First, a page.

Shirah, Rosé, 2012:  Parallel to the path towards white wines, 2012 saw the first rosé wine produced by Shirah which was utterly delicious and a rousing success (and unfortunately made in too little quantities).  Utilizing the saignée method and runoff from the Grenache used for the n.v One Two punch reviewed below, the juice was barrel fermented yielding a wine with an incredible combination of high acidity and dollops of ripe red summer fruit.  The added complexity showcased by a slid mineral undertone, herbal notes and garrigue was just the icing on top of what became my “go to” Rosé that year.

Shirah, Coalition, 2012:  Once again Gabe reached back into his alchemist tendencies and poured a ton of creativity (or insanity – take your pick) into this “everything wine”, attempting to utilize grape varietals less common in the kosher wine world.  The 2012 Coalition is a blend of Sangiovese (50%),Dolcetto (20%), Zinfandel (20%) and Merlot (10%) (with the Zinfandel and Merlot sourced from the Agua Dulce vineyards – a souvenir of their three vintages).  At release the wine opened up a little ripe and with some alcohol notes on the nose that were off-putting.  After ½ an hour or so they blew off and at this point have pretty much dissipated into the wine that is currently showcasing loads of mostly red fruit on both the nose and palate along with a plethora of warm spices, some toasty oak and rich chocolate along with some green notes.  With a steady hand, Gabe has tamed the array of aromas and flavors with a solid tannic structure that allows the fruit to dominate while keeping things upright and honest.  That said the wine remains a little too fruit forward and dominated by sweet fruit for my own tastes while others will enjoy it.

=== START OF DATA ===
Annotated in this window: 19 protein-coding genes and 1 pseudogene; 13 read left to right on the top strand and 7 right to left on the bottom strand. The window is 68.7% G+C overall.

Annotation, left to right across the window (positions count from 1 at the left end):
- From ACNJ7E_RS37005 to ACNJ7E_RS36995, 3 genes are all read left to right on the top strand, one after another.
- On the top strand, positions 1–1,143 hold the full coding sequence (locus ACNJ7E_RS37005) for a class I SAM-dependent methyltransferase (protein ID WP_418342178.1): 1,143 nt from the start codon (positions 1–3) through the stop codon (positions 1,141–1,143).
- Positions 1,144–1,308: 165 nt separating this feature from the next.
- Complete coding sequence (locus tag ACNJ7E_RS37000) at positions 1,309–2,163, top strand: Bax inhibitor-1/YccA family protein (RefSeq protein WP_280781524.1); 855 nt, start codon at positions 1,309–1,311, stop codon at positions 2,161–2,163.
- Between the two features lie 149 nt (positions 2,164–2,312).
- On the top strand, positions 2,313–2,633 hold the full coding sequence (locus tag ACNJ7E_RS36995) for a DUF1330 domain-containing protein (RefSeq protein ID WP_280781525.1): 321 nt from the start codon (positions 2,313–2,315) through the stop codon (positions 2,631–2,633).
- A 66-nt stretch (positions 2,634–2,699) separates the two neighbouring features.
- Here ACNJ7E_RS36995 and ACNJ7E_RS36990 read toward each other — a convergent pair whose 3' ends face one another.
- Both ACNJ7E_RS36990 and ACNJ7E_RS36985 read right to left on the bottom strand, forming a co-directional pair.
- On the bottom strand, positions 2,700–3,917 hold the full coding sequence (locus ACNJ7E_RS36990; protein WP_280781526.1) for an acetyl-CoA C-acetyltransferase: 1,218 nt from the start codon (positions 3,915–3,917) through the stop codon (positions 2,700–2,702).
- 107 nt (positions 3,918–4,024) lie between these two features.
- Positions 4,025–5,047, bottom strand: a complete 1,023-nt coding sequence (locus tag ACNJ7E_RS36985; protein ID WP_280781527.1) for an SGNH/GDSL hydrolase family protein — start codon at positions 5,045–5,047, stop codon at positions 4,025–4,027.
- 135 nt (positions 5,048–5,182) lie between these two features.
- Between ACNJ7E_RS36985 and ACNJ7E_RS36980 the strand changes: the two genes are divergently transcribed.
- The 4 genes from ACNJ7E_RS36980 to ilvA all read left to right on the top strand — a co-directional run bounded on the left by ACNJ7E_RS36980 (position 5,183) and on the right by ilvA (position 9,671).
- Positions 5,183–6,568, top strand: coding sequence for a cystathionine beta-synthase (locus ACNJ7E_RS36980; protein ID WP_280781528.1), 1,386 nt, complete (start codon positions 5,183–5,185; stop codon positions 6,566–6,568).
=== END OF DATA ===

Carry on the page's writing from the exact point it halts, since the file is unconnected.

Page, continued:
Shirah, Bro.Deux, 2012:  While I enjoyed the prior two Bro.Deux vintages, I thought this one was really special.  Straightforward, sophisticated, well made and delicious.  A full bodied blend of 50% Cabernet Sauvignon and 50% Merlot (both from Happy Canyon) it’s a classic Bordeaux blend with a riper California twist.  The wine showcases loads of rich and extracted dark fruit on both the nose and palate joined with sweet red fruit, the spice rack you expect from the brothers, slate minerals, cured tobacco leaf, a green herbal nuance and rich dark chocolate while being supported by sufficient tannic structure to hold everything together without being overbearing.  A luscious and mouth-coating finish lingers nicely.  Drink now through 2017.